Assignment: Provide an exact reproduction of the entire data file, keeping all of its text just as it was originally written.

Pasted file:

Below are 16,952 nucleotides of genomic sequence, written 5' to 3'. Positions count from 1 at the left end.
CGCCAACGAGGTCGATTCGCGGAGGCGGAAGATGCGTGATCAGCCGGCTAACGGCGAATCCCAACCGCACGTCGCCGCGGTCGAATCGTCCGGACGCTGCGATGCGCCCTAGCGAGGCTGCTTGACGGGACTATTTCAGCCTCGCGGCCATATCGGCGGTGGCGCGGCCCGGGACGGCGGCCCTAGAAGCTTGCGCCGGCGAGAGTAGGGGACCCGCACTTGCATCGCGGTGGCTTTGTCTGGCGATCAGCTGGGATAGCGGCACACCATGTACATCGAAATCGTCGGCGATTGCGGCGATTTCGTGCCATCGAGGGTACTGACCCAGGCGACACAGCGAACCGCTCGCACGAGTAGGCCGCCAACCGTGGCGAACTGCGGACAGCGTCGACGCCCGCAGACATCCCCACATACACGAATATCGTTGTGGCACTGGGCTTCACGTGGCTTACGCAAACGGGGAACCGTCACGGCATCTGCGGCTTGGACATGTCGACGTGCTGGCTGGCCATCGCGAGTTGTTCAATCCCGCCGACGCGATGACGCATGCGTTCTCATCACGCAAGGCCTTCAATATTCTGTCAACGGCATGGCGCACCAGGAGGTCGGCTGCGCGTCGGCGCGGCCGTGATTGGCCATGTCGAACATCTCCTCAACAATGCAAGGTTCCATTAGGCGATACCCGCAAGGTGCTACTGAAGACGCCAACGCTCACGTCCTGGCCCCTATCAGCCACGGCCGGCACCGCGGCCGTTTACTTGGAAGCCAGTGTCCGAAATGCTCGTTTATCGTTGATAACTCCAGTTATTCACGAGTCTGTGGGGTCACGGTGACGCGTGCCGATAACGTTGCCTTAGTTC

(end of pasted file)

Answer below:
Below are 16,952 nucleotides of genomic sequence, written 5' to 3'. Positions count from 1 at the left end.
CGCCAACGAGGTCGATTCGCGGAGGCGGAAGATGCGTGATCAGCCGGCTAACGGCGAATCCCAACCGCACGTCGCCGCGGTCGAATCGTCCGGACGCTGCGATGCGCCCTAGCGAGGCTGCTTGACGGGACTATTTCAGCCTCGCGGCCATATCGGCGGTGGCGCGGCCCGGGACGGCGGCCCTAGAAGCTTGCGCCGGCGAGAGTAGGGGACCCGCACTTGCATCGCGGTGGCTTTGTCTGGCGATCAGCTGGGATAGCGGCACACCATGTACATCGAAATCGTCGGCGATTGCGGCGATTTCGTGCCATCGAGGGTACTGACCCAGGCGACACAGCGAACCGCTCGCACGAGTAGGCCGCCAACCGTGGCGAACTGCGGACAGCGTCGACGCCCGCAGACATCCCCACATACACGAATATCGTTGTGGCACTGGGCTTCACGTGGCTTACGCAAACGGGGAACCGTCACGGCATCTGCGGCTTGGACATGTCGACGTGCTGGCTGGCCATCGCGAGTTGTTCAATCCCGCCGACGCGATGACGCATGCGTTCTCATCACGCAAGGCCTTCAATATTCTGTCAACGGCATGGCGCACCAGGAGGTCGGCTGCGCGTCGGCGCGGCCGTGATTGGCCATGTCGAACATCTCCTCAACAATGCAAGGTTCCATTAGGCGATACCCGCAAGGTGCTACTGAAGACGCCAACGCTCACGTCCTGGCCCCTATCAGCCACGGCCGGCACCGCGGCCGTTTACTTGGAAGCCAGTGTCCGAAATGCTCGTTTATCGTTGATAACTCCAGTTATTCACGAGTCTGTGGGGTCACGGTGACGCGTGCCGATAACGTTGCCTTAGTTC